Financial Institutions should start looking at Adversarial Simulations

An insight by MWR InfoSecurity

 

According to a world renowned cybersecurity company, financial institutions should start looking at more innovative and comprehensive ways to stress, and enhance their organisation’s defensive capabilities – including through the usage of adversarial simulations, or ‘Red Teaming’. 

“In the cybersecurity context, adversarial simulation exercises take a holistic approach, when compared to traditional penetration testing exercises,” explained MWR InfoSecurity technical director Benjamin Harris.

“Where penetration testing focuses on validating technical controls or identifying technical weaknesses in specific assets, adversary simulation exercises place emphasis on the target organisation’s ability to prevent, detect and respond to adversaries targeting critical functions, across multiple technical and non-technical domains. These assessments look to stress the defensive capabilities of an organisation, with the view to ultimately identifying areas for enhancement and strengthening within these capabilities,” elaborated Harris.

MWR InfoSecurity, an F-Secure company, is a cybersecurity consultancy which was established in 2003 and provides specialist advice and solutions in all areas of security, from professional and managed services, through to developing commercial and open source security tools.

“Adversary simulations are driven by goals or objectives, typically representing the real objectives and motivations of real-world adversaries,” said Harris.

These assessments look to stress the defensive capabilities of an organisation, with the view to ultimately identifying areas for enhancement and strengthening within these capabilities.

Recently, the Association of Banks in Singapore (ABS) published a set of guidelines for the financial industry in Singapore to further encourage banks and other financial institutions to carry out adversarial attack simulation exercises.

The guidelines – known as the Adversarial Attack Simulation Exercises (AASE) Guidelines or “Red Teaming” Guidelines – provide financial institutions (FIs) with best practice and guidance on planning and conducting Red Teaming exercises to stress and enhance their organisational resilience.

“Such guidelines are designed to provide organisations with a framework and approach for stressing organisational resilience: This is achieved through simulating and replicating the sophistication and aggressiveness of real-world adversaries – utilizing similar tactics, techniques and procedures (TTPs),” said Harris.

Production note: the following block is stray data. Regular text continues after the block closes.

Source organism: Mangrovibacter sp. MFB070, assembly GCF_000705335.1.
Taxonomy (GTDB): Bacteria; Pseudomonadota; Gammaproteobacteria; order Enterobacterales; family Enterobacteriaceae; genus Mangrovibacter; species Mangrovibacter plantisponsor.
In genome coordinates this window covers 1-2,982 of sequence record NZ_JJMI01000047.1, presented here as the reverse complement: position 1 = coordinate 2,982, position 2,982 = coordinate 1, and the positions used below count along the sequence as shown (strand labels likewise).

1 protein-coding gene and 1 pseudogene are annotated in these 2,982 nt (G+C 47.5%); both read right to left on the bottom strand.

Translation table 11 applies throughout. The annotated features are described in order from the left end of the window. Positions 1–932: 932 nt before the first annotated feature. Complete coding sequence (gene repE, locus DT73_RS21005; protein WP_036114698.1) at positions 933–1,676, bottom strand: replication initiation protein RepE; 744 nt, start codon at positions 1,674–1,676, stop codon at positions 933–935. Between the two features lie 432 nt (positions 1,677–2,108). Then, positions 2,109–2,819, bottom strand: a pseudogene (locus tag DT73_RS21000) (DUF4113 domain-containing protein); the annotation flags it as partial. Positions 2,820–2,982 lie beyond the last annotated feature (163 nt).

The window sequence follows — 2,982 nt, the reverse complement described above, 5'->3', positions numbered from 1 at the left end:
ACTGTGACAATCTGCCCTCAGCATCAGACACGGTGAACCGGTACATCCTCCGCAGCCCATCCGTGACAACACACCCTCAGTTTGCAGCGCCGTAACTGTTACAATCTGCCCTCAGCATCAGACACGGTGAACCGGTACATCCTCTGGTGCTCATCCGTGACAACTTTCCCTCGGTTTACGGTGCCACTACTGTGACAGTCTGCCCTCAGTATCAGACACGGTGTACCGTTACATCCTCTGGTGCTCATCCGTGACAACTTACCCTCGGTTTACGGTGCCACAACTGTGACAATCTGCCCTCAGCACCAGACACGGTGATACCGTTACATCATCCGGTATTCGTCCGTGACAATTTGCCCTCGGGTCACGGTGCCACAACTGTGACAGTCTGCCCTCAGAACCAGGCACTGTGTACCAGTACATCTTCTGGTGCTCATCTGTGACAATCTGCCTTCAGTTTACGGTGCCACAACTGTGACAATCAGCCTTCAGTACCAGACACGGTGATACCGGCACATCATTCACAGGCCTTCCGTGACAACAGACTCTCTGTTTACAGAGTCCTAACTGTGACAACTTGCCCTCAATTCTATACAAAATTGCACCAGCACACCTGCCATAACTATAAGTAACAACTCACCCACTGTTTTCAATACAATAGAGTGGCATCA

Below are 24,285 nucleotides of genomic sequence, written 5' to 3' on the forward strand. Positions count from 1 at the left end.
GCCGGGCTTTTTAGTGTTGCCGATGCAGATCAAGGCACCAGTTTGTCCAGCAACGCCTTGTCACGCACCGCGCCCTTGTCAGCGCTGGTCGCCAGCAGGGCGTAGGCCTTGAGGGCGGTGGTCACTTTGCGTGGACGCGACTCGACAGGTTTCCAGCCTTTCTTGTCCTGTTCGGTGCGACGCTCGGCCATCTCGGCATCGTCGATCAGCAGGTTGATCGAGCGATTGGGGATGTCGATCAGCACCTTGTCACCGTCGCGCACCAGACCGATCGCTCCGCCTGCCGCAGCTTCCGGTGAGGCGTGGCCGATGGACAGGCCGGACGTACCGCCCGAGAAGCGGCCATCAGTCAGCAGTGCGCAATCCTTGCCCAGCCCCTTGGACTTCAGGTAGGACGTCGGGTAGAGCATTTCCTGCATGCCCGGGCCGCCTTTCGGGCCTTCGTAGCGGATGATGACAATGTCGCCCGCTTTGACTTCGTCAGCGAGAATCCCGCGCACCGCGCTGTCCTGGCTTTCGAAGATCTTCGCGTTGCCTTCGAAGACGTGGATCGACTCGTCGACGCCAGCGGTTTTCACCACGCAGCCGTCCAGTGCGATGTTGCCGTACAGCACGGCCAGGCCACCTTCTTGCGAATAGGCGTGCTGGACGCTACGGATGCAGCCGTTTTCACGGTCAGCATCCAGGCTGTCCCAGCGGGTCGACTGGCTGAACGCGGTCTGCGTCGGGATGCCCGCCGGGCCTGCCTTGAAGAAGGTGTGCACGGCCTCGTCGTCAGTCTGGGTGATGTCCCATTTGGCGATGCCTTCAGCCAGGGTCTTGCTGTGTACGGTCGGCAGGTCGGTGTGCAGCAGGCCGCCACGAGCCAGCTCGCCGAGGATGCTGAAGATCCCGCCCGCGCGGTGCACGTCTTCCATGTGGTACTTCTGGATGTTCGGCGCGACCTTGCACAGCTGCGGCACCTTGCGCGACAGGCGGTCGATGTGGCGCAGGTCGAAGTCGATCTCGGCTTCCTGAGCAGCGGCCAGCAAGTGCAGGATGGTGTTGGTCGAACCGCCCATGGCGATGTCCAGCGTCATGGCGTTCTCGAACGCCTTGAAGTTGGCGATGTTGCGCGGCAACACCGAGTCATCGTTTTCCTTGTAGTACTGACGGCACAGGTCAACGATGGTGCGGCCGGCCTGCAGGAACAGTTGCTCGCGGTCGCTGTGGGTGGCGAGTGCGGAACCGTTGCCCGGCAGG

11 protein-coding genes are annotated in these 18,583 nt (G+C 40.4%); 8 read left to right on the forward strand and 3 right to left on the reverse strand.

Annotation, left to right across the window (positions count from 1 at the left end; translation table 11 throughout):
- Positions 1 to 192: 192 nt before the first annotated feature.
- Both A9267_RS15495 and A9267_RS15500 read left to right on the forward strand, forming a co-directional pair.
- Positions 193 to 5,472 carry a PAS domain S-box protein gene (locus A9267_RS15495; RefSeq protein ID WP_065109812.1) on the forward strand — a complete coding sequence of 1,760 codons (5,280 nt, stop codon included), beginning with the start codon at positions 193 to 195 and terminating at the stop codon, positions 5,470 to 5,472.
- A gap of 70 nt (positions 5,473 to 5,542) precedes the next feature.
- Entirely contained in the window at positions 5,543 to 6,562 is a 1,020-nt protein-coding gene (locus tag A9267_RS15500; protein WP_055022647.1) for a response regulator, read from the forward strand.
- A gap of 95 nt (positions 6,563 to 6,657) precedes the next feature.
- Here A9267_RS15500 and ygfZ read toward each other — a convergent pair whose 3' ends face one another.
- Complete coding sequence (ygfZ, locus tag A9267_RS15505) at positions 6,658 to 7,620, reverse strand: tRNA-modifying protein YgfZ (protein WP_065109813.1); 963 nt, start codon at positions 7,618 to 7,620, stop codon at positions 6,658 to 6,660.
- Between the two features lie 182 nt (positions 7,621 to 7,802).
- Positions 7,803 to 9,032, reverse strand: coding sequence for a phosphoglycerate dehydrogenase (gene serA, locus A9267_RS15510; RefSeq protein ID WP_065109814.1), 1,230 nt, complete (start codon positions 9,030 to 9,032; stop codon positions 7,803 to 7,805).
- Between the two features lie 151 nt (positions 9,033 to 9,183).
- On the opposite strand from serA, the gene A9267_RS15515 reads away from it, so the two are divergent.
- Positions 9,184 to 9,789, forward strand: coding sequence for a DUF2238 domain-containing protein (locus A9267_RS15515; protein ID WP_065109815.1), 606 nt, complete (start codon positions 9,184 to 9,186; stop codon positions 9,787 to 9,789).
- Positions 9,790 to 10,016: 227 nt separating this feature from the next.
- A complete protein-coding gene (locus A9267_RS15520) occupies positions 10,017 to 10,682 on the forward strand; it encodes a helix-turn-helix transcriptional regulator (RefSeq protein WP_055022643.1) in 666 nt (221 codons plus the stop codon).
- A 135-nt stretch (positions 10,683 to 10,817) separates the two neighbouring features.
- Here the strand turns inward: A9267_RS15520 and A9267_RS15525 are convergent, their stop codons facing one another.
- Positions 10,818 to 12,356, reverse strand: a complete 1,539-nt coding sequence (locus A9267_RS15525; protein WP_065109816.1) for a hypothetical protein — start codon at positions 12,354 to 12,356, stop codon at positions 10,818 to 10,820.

This holistic approach to ensuring the resilience of organisations and their critical functions follows in the footsteps, and builds upon a number of similar successful frameworks utilised by financial institutions in other regions – the Bank of England’s CBEST scheme, the De Nederlandsche Bank’s TIBER scheme and the Hong Kong Monetary Authority’s iCAST scheme.

“In the course of consultation with ABS, MWR InfoSecurity shared insights from our experience of running successful exercises and our views on how these exercises can be conducted to yield the most value to strengthen organisations’ resilience. We were also able to share insights from our involvement with similar exercises globally, including similar regulator-led exercises,” shared Harris.

The guidelines follow a general pattern of increased awareness with regards to cybersecurity across financial organisations, highlighting the significant evolution of the threat landscape and the evolution of approaches needed to counter this change.

 The methodology employed by AASE aims to provide a more authentic and holistic view of a FI’s resilience. By simulating realistic attacks during the exercise and taking into consideration the relevant threat landscape and adversaries, the following benefits can be achieved:

–          An assessment of the organisational resilience against adversarial attack techniques, tactics and  procedures.

–          Identification of weaknesses in security controls and associated risks not detected by standard  vulnerability and security testing methodologies.

–          An assessment of the FI’s security incident management and/or crisis management response and processes.

–          A safe, controlled opportunity to identify and enhance the security posture of a FI reducing risk of cyber compromise.

–          An opportunity for the defensive teams, such as the security monitoring or incident response team to gain experience and be more proficient in detecting and responding to incidents.

–          Provide pragmatic direction to the involved stakeholders as well as confidence in an informed post-activity short, medium and long-term security strategy.

 These simulations cumulatively aim to stress and enhance the people, process and technology that are supporting an organisation’s defensive capabilities in an end-to-end manner.

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